Accelerators like the Intel Xeon Phi aim to fulfill the computational requirements of modern applications, including stencil computations. Stencils are finite-difference algorithms used in many scientific and engineering applications for solving large-scale and high-dimension partial differential equations. However, programmability on such massively parallel architectures is still a challenge for inexperienced developers.
This paper provides the evaluation of the Intel Xeon Phi (Knights Corner) for 3-D Stencil Codes using different optimization strategies. Our evaluation is based on three kernels that are widely applied to simulate heat, acoustic diffusion as well as isotropic seismic wave equations. Our experimental results yield performance gains over 25x when compared to high-level sequential implementations (e.g., Matlab). Energy measurements show a similar trend to that of performance. Vectorization is the key strategy from our results, from both performance and energy points of view.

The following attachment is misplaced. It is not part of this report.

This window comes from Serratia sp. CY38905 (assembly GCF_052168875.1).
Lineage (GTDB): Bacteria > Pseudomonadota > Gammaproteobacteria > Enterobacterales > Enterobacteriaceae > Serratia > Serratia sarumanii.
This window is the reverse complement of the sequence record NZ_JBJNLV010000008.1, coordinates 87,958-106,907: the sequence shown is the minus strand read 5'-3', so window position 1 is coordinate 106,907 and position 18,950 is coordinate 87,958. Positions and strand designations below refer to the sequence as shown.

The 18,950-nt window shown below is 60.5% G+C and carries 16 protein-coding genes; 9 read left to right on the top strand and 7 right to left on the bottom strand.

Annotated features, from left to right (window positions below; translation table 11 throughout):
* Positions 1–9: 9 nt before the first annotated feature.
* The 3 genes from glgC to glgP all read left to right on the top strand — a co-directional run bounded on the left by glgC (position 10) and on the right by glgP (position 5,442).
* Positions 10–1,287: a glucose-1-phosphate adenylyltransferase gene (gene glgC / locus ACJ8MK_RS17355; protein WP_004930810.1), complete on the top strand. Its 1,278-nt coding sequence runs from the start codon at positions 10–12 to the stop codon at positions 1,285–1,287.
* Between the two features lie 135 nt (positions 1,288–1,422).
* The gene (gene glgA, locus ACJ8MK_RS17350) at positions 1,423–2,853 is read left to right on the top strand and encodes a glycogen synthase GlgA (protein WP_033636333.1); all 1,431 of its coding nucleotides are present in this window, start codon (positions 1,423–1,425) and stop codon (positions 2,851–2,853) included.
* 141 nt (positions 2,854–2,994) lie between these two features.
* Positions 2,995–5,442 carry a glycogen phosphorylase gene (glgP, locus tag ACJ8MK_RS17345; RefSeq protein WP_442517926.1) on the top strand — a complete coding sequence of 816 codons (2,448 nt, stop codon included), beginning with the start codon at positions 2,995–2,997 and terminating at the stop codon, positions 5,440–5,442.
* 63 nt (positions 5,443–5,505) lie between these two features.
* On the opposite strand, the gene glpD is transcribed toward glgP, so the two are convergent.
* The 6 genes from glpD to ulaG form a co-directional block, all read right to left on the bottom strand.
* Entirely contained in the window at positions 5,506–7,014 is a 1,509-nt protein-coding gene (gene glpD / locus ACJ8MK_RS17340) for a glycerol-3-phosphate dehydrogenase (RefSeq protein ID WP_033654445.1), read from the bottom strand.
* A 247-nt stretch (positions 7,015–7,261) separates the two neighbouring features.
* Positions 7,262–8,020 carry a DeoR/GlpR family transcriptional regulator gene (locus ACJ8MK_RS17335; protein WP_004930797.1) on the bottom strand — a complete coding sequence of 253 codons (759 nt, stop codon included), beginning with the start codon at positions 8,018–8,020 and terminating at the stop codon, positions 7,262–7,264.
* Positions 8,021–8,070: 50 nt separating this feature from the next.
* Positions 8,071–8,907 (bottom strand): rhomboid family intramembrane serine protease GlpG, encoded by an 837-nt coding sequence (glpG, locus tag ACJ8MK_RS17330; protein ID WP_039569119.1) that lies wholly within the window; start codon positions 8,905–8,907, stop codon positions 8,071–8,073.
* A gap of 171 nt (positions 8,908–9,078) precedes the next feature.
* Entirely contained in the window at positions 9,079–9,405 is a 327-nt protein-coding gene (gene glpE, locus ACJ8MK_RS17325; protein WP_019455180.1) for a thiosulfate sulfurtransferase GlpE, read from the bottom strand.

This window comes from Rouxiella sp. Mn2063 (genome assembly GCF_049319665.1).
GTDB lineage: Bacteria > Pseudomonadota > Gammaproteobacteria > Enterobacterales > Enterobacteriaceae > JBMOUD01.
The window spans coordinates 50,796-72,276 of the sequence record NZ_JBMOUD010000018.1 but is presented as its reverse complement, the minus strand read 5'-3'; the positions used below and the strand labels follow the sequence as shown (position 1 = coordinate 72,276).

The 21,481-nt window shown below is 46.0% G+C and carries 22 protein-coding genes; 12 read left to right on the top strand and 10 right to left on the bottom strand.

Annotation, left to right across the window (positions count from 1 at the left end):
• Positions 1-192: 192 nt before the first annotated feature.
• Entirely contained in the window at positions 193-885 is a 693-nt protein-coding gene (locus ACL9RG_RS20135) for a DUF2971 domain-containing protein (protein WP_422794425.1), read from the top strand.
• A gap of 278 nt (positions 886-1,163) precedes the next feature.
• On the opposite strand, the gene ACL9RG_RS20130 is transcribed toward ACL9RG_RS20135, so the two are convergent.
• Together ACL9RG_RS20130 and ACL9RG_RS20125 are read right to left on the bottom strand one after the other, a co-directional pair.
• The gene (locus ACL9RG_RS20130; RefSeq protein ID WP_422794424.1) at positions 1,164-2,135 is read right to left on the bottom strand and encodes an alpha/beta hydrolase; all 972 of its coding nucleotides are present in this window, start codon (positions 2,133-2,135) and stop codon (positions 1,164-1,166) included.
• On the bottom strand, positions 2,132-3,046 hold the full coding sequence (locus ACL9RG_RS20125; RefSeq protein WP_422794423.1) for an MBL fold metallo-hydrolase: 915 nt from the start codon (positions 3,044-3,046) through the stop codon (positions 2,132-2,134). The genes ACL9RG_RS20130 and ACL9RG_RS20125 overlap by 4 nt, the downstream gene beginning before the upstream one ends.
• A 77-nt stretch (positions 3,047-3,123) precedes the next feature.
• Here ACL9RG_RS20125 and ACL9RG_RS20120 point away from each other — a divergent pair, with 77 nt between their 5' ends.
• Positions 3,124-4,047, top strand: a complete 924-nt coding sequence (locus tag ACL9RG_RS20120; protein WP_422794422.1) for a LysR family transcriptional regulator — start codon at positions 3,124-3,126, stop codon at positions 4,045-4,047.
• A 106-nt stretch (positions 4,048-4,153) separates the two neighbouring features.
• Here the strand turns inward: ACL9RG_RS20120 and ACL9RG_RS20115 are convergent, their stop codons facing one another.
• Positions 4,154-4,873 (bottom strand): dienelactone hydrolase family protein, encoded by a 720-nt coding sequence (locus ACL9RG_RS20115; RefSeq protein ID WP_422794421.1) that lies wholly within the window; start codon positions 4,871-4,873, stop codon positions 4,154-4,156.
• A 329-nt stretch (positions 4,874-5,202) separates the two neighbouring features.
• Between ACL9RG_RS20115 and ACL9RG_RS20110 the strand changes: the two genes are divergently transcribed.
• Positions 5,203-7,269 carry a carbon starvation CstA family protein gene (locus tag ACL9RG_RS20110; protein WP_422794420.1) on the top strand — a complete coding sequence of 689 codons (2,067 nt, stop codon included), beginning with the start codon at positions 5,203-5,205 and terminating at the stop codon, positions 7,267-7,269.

In addition, we propose a set of tips to optimize stencil codes based on a C/C++ OpenMP implementation. We guide developers in maximizing the benefits of hardware-software co-design for computing 3-D stencil codes running on the this architecture.
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